It is time for, yet again, the biannual “Dine Around Seattle” event that invites residents to come out and support local business and restaurants around our great city. From November 4th-29th, there will be a wide selection of great deals and discounts at various locations around Seattle. Most restaurants are offering “3-Course Dinners for just $30” and some are even including “3-Course Lunches for $15.” Come out and enjoy exclusive deals and seasonal dishes from the top chefs every Sunday through Thursday throughout November.
The event is put on by the Seattle Good Business Network. They are in their eleventh year of hosting by stressing the strengthening of our community through the support of local businesses. One of the top-rated businesses is located in our very own, Magnolia, is that of the Palisade’s Waterfront Restaurant.
Located in the heart of the Elliott Bay Marina, the Palisade, displays cultivating views of the water and sea-craft that port there. Even with beautiful outdoor views, there is still an aesthetically-pleasing interior that gives off a soothing feeling to its visitors. First, it is hard to miss the large water tank, near the entry, that keeps the Dungeness crab extremely fresh. Secondly, they have a saltwater pond, filled with live Steelhead, that guests are able to walk over with a bridge conveniently located in the center of the restaurant. Lastly, they have a mixed variety of seafood, steak and sushi that can meet expectations as restaurant-goers can taste the time and effort put into each dish.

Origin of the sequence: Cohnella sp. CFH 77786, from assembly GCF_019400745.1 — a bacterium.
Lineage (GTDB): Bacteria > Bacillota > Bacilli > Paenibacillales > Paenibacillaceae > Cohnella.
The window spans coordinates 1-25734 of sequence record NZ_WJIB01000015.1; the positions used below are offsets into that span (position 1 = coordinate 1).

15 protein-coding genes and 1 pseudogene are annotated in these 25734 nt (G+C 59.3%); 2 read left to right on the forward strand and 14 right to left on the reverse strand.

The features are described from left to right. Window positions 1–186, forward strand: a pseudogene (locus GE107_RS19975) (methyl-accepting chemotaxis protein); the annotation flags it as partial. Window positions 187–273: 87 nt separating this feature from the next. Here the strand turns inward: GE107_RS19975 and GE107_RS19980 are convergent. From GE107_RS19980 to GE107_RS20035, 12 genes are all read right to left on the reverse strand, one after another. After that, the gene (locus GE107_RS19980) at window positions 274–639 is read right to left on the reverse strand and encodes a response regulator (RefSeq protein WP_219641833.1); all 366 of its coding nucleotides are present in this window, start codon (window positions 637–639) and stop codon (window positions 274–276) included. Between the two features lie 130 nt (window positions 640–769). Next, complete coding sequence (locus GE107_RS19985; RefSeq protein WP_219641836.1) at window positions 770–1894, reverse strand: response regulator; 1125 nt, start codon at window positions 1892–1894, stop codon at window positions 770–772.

It is difficult to find this low of a price point in this neighborhood of Seattle! This three-level townhouse is available in the beautiful neighborhood of Magnolia. This area is known for its family-friendly environments and beautiful views of Puget Sound. Only minutes from downtown, this three bedroom townhome is in a prime location.
One of its unique features is how every bedroom contains its own bathroom and there is also an extra powder room on the main floor. Also, the kitchen is completely updated with stainless steel appliances, granite countertops and cherry cabinetry.
The backyard is completely fenced off and offers a cozy patio. It is a perfect area to start a garden as it receives great sun exposure. There is an abundance of street-parking around the unit, not to mention the one-car garage that is attached.
Don’t miss out on this opportunity. If you are interested in viewing this unit or getting more information, please visit www.ewingandclark.com.
Located on the western side of Discovery Park, Fort Lawton sits in a quaint manner on the bluff of Magnolia. It was constructed in the early 1900’s with aspirations of being a major military presence in the Pacific Northwest. The fort was a defensive development, which consisted of a vast majority of artillery weaponry, to defend against naval and air attacks. The fort saw the most action during the world wars, but sat vacant for long periods of time. Time passed and in the 1970’s, the fort and all of its property were given to the city of Seattle.
There are twenty-six units built within fourteen buildings near Discovery Park that make up Fort Lawton. These historical military structures are now being offered up for sale to the highest bidder. The city hasn’t set a minimum asking price, they are taking all offers (although, they are expecting offers to be in the millions). The area is considered one of the most pristine in all of Seattle, as it contains breath-taking views of Puget Sound and Elliott Bay.
The homes have been preserved since 1974 and are considered official city of Seattle landmarks. They are not allowed to be modified on the outside and very limited alterations are allowed on the interior. The city feels the fort gives off a feeling of patriotism and freedom. They are also hoping the exclusivity of the property is maintained and that any future buyers would respect Fort Lawton’s rich history.
If you are looking for Greek cuisine in Magnolia, Nikos Gyros is the place. Located at 2231 32nd Ave W, this restaurant is minutes away from the Magnolia Bluff. It’s best to attend on a sunny day, order to go and take in the beautiful scenery on one of the benches on Magnolia Blvd.